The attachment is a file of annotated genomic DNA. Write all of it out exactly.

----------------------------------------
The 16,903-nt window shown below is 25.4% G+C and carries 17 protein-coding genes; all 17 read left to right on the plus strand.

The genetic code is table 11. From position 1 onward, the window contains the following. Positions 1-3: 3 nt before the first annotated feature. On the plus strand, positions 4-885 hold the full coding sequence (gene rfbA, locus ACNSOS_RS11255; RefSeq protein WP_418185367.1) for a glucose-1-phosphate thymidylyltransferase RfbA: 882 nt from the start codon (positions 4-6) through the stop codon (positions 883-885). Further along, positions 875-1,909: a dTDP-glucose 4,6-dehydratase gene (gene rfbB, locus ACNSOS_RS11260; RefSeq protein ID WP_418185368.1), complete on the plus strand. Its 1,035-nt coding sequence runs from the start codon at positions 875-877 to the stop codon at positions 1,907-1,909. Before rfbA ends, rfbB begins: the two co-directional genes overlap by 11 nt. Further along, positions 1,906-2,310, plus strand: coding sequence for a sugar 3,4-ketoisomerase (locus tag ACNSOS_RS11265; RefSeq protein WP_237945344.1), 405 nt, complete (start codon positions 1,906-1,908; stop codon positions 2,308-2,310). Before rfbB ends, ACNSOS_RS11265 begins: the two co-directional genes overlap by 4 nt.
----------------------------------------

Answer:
The 16,903-nt window shown below is 25.4% G+C and carries 17 protein-coding genes; all 17 read left to right on the plus strand.

The genetic code is table 11. From position 1 onward, the window contains the following. Positions 1-3: 3 nt before the first annotated feature. On the plus strand, positions 4-885 hold the full coding sequence (gene rfbA, locus ACNSOS_RS11255; RefSeq protein WP_418185367.1) for a glucose-1-phosphate thymidylyltransferase RfbA: 882 nt from the start codon (positions 4-6) through the stop codon (positions 883-885). Further along, positions 875-1,909: a dTDP-glucose 4,6-dehydratase gene (gene rfbB, locus ACNSOS_RS11260; RefSeq protein ID WP_418185368.1), complete on the plus strand. Its 1,035-nt coding sequence runs from the start codon at positions 875-877 to the stop codon at positions 1,907-1,909. Before rfbA ends, rfbB begins: the two co-directional genes overlap by 11 nt. Further along, positions 1,906-2,310, plus strand: coding sequence for a sugar 3,4-ketoisomerase (locus tag ACNSOS_RS11265; RefSeq protein WP_237945344.1), 405 nt, complete (start codon positions 1,906-1,908; stop codon positions 2,308-2,310). Before rfbB ends, ACNSOS_RS11265 begins: the two co-directional genes overlap by 4 nt.